Asked whether King Sturge see the market improving in the next two years or will recovery take longer, Mike McElhinney replies, “There is little doubt that in the retail sector, Bath has not suffered in the same way as many comparable sized cities – partly due to the success of the revitalised Spa, and partly due to the increased numbers of tourists generally being drawn to the city. The strength of the pound against the euro and the dollar appears to be encouraging those not travelling to Europe to look for interesting places in the UK and Bath is certainly doing well from that.”
SouthGate Centre, a major redevelopment of approximately 25 per cent of the city centre retail market will be fully open within the next two years at a cost of £360 million and commercial agents in Bath see the improvement to the retail offer that this will bring to the city as likely to result in a substantial boost to the retail market across the board.

John Mulholland, Partner of King Sturge LLP reports that the company has seen an upturn in the level of enquiries for office accommodation in Bath, although the majority of these enquiries tend to be for office suites of less than 5,000sq ft. “There are a small number of larger enquiries in the 10,000 – 20,000sq ft range but these are being progressed on a very cautious basis and larger occupiers are taking a prudent approach in the short term.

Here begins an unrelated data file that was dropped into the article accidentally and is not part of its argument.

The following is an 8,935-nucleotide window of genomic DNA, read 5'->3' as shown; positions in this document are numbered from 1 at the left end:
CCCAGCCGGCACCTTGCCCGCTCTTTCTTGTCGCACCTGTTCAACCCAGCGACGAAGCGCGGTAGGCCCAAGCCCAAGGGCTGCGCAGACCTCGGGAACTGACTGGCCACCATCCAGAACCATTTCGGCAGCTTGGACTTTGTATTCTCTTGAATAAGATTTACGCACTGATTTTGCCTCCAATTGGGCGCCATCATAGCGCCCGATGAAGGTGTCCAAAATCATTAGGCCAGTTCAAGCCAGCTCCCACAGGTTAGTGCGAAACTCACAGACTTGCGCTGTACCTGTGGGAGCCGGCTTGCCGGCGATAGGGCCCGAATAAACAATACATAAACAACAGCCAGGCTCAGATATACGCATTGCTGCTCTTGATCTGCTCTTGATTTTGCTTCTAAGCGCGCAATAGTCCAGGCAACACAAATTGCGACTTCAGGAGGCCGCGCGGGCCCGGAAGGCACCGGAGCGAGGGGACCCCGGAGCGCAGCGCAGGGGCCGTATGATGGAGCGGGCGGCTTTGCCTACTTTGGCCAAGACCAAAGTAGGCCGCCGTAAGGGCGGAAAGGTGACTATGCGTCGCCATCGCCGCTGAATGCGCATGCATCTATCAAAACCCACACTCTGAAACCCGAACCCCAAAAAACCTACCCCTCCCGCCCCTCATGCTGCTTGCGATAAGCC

“Headline rents remain at £19ft² in respect of Grade A office space. However, lack of supply in terms of prime office space is tending to influence this with agents cautiously predicting that a high quality project close to the city centre could well generate rents in the range £22 to £23ft². For example the Pavillions at Brougham Hayes currently being promoted by Bristol developer Deeley Freed has the potential to offer a landmark headquarters building and should command rentals in this range.”

John Mulholland continues: “In terms of incentives we are finding that landlords are taking a more pragmatic view in terms of rent frees/flexible lease terms.”

King Sturge has recently arranged a 4,800ft² let to Jelf Financial Services. This is a high quality edge of town office park by Kenwright Developments which is virtually fully let following the letting last year to Touchstone Asset Management of approximately 15,000 ft².